Use this URL to cite or link to this record in EThOS: http://ethos.bl.uk/OrderDetails.do?uin=uk.bl.ethos.731991
Title: Hydrophobic interactions of proteins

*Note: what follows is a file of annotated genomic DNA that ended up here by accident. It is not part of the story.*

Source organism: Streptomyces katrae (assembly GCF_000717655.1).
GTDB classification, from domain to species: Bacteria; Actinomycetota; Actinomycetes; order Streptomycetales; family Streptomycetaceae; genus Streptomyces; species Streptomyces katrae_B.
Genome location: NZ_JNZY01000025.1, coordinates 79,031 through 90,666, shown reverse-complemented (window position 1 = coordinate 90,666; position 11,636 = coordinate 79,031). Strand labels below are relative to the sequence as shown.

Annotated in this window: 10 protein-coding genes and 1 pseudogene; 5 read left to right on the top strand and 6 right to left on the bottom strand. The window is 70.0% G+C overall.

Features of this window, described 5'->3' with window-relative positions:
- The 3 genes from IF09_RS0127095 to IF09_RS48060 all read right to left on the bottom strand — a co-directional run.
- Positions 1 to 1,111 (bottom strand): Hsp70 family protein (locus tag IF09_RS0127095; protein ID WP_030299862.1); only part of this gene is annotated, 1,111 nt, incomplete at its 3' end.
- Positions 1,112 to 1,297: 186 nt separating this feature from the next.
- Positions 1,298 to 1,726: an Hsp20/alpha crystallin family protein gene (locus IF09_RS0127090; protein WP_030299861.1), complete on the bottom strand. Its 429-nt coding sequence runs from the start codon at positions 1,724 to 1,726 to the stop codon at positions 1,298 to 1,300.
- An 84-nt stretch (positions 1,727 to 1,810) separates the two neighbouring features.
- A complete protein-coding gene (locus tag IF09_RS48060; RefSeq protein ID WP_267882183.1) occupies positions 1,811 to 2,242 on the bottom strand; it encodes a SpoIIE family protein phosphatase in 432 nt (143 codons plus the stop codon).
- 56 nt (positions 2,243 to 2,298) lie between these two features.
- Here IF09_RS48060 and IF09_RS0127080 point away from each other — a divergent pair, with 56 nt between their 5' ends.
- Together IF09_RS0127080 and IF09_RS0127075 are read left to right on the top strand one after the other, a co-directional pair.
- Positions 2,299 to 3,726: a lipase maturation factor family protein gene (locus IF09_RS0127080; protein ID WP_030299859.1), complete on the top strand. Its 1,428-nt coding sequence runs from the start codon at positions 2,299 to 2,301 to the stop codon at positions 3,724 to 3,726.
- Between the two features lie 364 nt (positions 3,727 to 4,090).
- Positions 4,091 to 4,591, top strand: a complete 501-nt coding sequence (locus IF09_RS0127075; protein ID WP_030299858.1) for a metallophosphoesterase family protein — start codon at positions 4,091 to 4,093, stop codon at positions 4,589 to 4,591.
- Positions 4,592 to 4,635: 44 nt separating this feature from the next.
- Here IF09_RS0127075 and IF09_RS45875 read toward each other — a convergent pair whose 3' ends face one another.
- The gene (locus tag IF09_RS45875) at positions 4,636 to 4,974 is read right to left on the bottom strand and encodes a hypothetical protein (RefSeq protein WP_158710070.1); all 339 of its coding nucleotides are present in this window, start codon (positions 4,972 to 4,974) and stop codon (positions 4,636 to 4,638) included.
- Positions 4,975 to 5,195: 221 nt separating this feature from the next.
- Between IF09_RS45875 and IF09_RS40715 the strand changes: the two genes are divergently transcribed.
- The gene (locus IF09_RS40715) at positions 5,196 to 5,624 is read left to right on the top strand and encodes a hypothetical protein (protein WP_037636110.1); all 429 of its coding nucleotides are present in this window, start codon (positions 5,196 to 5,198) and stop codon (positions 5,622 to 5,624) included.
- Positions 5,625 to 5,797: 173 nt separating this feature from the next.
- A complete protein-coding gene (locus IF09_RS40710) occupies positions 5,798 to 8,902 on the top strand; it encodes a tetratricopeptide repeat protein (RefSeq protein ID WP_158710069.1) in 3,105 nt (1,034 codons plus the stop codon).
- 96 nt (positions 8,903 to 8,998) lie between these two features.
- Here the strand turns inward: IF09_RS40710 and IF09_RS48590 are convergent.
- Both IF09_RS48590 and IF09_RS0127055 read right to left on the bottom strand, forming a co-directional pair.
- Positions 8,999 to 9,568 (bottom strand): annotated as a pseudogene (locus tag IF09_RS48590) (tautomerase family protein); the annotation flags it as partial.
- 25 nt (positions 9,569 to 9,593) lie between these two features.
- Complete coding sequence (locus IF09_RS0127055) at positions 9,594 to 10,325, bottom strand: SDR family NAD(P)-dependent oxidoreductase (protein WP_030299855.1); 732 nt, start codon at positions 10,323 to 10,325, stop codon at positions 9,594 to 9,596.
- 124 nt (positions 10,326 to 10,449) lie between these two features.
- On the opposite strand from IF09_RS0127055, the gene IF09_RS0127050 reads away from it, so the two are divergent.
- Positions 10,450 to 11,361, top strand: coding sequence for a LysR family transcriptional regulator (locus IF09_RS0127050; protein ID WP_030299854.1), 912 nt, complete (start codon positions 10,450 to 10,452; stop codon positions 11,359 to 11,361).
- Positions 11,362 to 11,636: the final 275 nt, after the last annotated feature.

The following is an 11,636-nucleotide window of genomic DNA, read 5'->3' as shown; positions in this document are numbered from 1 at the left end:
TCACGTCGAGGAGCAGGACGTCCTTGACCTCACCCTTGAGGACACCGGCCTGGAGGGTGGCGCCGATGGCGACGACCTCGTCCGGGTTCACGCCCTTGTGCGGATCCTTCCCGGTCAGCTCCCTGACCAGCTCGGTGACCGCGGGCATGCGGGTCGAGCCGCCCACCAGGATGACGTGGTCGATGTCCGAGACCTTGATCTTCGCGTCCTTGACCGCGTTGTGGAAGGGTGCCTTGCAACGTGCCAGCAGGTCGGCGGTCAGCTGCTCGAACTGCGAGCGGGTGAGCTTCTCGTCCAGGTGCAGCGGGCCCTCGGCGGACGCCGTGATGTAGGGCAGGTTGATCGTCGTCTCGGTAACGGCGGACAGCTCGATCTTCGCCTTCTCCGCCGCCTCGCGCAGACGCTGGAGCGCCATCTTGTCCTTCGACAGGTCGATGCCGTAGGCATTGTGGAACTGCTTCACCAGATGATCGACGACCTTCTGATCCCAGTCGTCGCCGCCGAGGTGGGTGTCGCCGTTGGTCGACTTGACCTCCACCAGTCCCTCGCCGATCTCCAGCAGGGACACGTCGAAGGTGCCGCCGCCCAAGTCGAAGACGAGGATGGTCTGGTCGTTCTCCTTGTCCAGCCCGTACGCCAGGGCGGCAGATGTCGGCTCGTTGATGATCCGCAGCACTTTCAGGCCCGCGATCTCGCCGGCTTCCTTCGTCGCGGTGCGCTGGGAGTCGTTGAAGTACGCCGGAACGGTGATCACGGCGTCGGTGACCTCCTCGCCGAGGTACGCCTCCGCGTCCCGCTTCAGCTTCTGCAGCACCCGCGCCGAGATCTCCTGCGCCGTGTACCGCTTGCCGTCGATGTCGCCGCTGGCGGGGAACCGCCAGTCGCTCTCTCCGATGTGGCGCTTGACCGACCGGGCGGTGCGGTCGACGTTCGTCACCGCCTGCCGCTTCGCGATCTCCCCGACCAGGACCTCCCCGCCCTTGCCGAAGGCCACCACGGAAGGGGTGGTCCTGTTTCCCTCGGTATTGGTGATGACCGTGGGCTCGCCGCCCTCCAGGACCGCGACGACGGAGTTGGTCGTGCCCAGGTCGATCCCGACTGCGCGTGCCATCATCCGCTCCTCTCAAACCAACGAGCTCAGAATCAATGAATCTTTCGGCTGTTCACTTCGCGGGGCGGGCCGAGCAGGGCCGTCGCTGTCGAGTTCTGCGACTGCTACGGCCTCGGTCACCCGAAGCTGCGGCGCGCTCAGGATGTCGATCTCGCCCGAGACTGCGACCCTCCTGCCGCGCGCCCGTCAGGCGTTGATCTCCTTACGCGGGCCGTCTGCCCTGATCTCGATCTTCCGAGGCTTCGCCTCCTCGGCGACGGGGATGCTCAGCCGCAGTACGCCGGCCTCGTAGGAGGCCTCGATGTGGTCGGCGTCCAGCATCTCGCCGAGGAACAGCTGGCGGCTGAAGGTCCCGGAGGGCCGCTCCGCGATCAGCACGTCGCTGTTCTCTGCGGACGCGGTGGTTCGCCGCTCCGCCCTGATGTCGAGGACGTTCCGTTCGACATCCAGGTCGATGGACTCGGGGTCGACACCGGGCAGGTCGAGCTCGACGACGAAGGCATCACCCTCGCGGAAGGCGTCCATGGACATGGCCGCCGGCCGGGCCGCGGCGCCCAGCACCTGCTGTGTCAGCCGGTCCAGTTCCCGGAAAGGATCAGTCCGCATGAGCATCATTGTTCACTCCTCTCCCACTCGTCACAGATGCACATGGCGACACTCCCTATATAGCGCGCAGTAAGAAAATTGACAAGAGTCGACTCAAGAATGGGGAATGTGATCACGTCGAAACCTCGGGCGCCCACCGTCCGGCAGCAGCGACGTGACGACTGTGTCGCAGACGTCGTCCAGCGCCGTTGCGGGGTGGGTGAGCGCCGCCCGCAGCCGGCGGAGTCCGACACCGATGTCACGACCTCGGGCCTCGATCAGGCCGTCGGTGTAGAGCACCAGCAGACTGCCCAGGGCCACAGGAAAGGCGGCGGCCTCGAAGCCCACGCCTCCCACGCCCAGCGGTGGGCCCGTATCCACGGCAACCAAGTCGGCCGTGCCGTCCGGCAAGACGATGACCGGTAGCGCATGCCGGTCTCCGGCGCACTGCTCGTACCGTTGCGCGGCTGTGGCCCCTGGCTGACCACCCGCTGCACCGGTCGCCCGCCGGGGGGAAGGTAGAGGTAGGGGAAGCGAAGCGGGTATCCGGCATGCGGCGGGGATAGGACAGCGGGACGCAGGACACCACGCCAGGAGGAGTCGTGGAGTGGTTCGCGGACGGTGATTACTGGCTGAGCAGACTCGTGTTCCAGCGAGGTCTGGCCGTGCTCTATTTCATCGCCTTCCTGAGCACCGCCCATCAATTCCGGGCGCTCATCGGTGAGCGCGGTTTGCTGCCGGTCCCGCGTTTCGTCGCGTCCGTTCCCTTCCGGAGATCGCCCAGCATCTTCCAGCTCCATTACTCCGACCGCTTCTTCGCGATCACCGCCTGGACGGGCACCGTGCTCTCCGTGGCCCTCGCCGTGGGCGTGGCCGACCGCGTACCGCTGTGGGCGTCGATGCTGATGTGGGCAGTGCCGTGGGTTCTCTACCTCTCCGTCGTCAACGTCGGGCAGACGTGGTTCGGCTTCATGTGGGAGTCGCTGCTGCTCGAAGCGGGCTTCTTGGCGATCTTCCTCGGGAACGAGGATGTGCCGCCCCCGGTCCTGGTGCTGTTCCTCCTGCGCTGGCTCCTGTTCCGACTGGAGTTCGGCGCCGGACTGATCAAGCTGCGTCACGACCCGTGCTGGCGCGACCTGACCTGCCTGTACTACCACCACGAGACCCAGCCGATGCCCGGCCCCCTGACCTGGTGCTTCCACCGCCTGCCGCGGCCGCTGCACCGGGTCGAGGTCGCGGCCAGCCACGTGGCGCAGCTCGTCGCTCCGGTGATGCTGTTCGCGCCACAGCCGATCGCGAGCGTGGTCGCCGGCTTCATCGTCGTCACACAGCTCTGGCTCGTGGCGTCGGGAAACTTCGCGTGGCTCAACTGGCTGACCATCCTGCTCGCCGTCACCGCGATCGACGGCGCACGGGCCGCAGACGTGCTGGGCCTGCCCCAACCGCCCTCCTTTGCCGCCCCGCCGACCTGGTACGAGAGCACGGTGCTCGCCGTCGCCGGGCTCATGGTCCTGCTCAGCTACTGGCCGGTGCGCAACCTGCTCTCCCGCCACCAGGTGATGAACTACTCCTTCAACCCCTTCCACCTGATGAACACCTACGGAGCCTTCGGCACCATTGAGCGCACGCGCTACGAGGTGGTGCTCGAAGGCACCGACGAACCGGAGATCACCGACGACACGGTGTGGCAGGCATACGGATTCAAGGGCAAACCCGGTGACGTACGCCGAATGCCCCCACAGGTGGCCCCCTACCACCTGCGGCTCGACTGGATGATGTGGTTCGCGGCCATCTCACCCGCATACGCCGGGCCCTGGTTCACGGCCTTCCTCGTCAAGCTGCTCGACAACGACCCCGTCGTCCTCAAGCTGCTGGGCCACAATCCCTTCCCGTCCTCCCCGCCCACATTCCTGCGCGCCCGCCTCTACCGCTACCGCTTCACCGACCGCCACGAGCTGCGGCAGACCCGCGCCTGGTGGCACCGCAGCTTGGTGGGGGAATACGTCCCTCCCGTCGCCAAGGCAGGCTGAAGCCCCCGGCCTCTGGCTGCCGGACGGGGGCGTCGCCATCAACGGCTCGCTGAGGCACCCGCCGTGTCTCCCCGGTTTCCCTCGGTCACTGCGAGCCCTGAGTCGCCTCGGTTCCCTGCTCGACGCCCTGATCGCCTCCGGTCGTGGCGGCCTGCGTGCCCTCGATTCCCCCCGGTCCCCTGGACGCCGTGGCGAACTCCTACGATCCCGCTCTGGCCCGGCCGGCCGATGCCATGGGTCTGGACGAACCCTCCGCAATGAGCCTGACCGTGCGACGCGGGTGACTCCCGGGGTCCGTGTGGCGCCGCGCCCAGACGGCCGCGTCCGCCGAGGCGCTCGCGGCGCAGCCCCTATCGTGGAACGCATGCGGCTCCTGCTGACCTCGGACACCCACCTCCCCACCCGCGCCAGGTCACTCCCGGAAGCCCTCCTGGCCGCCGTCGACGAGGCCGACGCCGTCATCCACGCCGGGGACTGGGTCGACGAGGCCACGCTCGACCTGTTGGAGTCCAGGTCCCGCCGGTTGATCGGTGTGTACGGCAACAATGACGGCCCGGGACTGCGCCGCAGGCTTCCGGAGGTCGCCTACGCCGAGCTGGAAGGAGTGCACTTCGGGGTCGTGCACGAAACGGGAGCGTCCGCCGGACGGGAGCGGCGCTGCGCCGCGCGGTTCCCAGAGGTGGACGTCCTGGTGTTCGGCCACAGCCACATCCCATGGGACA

Author: Louis, Charles F.
Awarding Body: University of Oxford
Current Institution: University of Oxford
Date of Award: 1968
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Abstract: